70 people arrested in Egypt ahead of possible protests


COP27 in Egypt

The so-called COP begins on November 6th in the Egyptian seaside resort of Sharm el-Sheikh. There, representatives from around 200 countries want to debate for two weeks how global warming can be curbed.


(Photo: Reuters)

Cairo In advance to UN Climate Change Conference COP27 are in Egypt around 70 people were arrested. The German Press Agency learned this from security circles on Sunday. In addition, security forces sometimes demanded ID cards from pedestrians and checked their cell phones arbitrarily, it said. Human rights lawyer Mohammed Ramadan told news site Mada Masr that “hundreds” had been arbitrarily detained in the coastal city of Alexandria. The background is calls for protests in the country on November 11th.

The so-called COP begins on November 6th in the Egyptian seaside resort of Sharm el-Sheikh. There, representatives from around 200 countries want to debate for two weeks how global warming can be curbed. Protests by climate protection activists, for example, are permitted in a specially set up zone next to the conference center. Otherwise, demonstrations are effectively forbidden in Egypt.

Calls for protests on November 11th and thus during the COP have been circulating on social media for days. One of the flyers on Twitter speaks of “the last chance to save Egypt”. A hashtag with the words “All of us against Sisi” made the rounds – in reference to President Abdel Fattah al-Sisi. Previously there was talk of a planned “climate revolution” on November 11th. On this day, US President Joe Biden is expected at the conference in Sharm. The US Embassy in Cairo also pointed out that there had been calls for demonstrations.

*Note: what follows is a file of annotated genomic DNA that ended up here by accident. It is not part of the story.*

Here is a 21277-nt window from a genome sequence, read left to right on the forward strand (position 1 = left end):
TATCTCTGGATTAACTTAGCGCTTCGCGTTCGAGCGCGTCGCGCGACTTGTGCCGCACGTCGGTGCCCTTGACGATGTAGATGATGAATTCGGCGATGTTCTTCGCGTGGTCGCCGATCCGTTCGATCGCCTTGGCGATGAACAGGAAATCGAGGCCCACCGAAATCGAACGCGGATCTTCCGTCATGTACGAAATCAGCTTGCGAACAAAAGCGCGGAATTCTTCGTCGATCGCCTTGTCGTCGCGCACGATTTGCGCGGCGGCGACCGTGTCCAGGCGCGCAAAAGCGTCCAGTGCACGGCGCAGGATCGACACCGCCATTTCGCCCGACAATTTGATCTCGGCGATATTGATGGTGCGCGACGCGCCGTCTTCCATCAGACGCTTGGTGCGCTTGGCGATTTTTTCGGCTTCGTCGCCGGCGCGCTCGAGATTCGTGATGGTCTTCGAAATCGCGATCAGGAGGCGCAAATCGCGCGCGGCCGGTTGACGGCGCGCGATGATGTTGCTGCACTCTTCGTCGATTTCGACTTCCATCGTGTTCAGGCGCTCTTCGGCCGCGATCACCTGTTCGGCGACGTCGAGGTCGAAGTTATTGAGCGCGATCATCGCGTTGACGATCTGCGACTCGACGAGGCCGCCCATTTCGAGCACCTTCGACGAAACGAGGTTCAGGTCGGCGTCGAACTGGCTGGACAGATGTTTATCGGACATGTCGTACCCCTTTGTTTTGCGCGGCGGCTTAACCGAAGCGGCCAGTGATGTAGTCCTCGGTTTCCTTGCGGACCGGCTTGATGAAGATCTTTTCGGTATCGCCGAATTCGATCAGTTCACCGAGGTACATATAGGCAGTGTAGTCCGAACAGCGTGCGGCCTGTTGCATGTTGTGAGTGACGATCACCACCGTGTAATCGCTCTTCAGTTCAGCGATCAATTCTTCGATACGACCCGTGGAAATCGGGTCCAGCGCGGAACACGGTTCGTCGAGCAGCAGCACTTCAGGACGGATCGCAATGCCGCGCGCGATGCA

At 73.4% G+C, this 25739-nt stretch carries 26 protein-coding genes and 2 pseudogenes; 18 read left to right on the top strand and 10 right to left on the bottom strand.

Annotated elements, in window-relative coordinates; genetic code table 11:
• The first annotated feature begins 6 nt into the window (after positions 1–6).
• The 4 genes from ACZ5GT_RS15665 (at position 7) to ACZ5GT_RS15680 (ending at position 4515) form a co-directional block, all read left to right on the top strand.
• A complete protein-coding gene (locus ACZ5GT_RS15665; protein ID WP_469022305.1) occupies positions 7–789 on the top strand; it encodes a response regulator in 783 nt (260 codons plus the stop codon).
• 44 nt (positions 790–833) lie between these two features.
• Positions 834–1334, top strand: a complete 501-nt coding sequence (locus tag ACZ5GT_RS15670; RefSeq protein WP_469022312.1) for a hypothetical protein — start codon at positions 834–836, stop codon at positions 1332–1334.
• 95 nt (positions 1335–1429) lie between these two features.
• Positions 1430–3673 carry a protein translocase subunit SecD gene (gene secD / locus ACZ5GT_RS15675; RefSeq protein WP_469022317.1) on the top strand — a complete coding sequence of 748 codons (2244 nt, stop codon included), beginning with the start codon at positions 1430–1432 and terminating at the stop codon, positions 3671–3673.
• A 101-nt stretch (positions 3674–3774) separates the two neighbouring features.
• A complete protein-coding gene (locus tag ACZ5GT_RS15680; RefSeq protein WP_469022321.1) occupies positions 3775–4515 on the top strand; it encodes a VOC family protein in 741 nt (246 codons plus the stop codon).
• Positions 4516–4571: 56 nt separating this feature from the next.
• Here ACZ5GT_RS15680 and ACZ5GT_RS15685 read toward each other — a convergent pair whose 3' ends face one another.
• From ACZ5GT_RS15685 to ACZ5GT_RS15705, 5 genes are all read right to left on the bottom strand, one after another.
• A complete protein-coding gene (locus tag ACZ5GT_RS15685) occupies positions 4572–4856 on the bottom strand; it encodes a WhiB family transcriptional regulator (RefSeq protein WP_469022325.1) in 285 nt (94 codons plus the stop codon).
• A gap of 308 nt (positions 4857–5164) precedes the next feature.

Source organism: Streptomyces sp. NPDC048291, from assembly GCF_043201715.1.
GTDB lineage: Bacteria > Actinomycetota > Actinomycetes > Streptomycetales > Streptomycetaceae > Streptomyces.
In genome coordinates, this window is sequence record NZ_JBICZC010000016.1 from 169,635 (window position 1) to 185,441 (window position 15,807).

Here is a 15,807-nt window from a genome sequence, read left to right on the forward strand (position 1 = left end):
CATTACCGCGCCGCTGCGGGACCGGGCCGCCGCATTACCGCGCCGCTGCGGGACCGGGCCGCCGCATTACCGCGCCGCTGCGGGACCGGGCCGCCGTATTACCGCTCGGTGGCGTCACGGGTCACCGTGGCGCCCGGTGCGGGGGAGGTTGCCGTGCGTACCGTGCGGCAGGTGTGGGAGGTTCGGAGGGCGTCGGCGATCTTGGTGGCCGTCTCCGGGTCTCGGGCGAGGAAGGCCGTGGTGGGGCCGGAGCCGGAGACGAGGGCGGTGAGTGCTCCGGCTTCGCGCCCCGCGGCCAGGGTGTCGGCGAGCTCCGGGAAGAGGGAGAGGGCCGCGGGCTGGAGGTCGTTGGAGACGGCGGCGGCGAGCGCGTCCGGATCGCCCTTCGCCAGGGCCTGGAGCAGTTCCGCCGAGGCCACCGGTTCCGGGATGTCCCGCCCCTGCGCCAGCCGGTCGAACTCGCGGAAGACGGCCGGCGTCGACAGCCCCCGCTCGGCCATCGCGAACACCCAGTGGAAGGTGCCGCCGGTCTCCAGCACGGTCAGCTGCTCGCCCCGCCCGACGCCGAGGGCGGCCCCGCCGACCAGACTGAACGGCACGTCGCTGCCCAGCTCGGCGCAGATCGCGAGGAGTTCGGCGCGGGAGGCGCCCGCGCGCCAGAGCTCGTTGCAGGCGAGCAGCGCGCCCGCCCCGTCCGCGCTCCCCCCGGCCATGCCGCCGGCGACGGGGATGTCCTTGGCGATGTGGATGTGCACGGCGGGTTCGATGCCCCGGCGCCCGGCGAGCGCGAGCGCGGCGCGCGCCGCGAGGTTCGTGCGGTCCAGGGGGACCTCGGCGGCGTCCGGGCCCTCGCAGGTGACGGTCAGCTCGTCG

Al-Sisi came to power in 2013 after an army putsch and has ruled the country with an iron fist ever since. There is no serious political opposition. Freedom of speech and freedom of the press have been massively curtailed. Human rights activists repeatedly report violations by security forces, some of which are serious, such as torture and extrajudicial killings. The government has promised improvements. organizations like Amnesty International continue to describe the human rights situation as catastrophic.

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